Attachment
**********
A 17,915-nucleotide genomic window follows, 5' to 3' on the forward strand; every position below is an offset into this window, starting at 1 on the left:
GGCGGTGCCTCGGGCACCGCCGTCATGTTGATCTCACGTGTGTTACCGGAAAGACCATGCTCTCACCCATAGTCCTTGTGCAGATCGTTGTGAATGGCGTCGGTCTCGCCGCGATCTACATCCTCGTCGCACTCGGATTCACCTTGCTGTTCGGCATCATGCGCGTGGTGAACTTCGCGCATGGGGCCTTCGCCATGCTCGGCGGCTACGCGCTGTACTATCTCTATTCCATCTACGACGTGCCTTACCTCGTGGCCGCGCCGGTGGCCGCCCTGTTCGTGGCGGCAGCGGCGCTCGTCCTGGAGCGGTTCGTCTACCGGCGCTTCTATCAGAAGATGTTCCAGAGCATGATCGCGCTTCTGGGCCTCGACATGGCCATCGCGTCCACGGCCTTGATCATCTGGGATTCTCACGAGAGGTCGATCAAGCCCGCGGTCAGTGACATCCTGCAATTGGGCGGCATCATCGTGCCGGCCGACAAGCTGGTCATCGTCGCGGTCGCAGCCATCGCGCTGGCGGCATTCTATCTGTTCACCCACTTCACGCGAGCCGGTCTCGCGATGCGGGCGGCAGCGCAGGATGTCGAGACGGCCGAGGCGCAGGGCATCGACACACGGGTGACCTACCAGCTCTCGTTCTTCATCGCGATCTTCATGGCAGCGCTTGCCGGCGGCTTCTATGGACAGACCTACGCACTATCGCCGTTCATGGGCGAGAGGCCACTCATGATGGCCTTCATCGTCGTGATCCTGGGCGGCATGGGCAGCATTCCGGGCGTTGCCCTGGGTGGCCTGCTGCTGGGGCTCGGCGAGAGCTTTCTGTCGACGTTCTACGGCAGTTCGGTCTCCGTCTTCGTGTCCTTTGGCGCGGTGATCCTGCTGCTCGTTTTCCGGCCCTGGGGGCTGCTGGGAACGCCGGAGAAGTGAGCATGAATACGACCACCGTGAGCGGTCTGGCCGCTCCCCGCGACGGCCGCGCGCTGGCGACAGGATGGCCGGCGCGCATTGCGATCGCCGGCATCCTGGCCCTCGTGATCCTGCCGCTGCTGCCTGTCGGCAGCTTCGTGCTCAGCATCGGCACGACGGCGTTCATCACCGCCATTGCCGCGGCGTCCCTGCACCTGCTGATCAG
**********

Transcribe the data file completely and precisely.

A 17,915-nucleotide genomic window follows, 5' to 3' on the forward strand; every position below is an offset into this window, starting at 1 on the left:
GGCGGTGCCTCGGGCACCGCCGTCATGTTGATCTCACGTGTGTTACCGGAAAGACCATGCTCTCACCCATAGTCCTTGTGCAGATCGTTGTGAATGGCGTCGGTCTCGCCGCGATCTACATCCTCGTCGCACTCGGATTCACCTTGCTGTTCGGCATCATGCGCGTGGTGAACTTCGCGCATGGGGCCTTCGCCATGCTCGGCGGCTACGCGCTGTACTATCTCTATTCCATCTACGACGTGCCTTACCTCGTGGCCGCGCCGGTGGCCGCCCTGTTCGTGGCGGCAGCGGCGCTCGTCCTGGAGCGGTTCGTCTACCGGCGCTTCTATCAGAAGATGTTCCAGAGCATGATCGCGCTTCTGGGCCTCGACATGGCCATCGCGTCCACGGCCTTGATCATCTGGGATTCTCACGAGAGGTCGATCAAGCCCGCGGTCAGTGACATCCTGCAATTGGGCGGCATCATCGTGCCGGCCGACAAGCTGGTCATCGTCGCGGTCGCAGCCATCGCGCTGGCGGCATTCTATCTGTTCACCCACTTCACGCGAGCCGGTCTCGCGATGCGGGCGGCAGCGCAGGATGTCGAGACGGCCGAGGCGCAGGGCATCGACACACGGGTGACCTACCAGCTCTCGTTCTTCATCGCGATCTTCATGGCAGCGCTTGCCGGCGGCTTCTATGGACAGACCTACGCACTATCGCCGTTCATGGGCGAGAGGCCACTCATGATGGCCTTCATCGTCGTGATCCTGGGCGGCATGGGCAGCATTCCGGGCGTTGCCCTGGGTGGCCTGCTGCTGGGGCTCGGCGAGAGCTTTCTGTCGACGTTCTACGGCAGTTCGGTCTCCGTCTTCGTGTCCTTTGGCGCGGTGATCCTGCTGCTCGTTTTCCGGCCCTGGGGGCTGCTGGGAACGCCGGAGAAGTGAGCATGAATACGACCACCGTGAGCGGTCTGGCCGCTCCCCGCGACGGCCGCGCGCTGGCGACAGGATGGCCGGCGCGCATTGCGATCGCCGGCATCCTGGCCCTCGTGATCCTGCCGCTGCTGCCTGTCGGCAGCTTCGTGCTCAGCATCGGCACGACGGCGTTCATCACCGCCATTGCCGCGGCGTCCCTGCACCTGCTGATCAG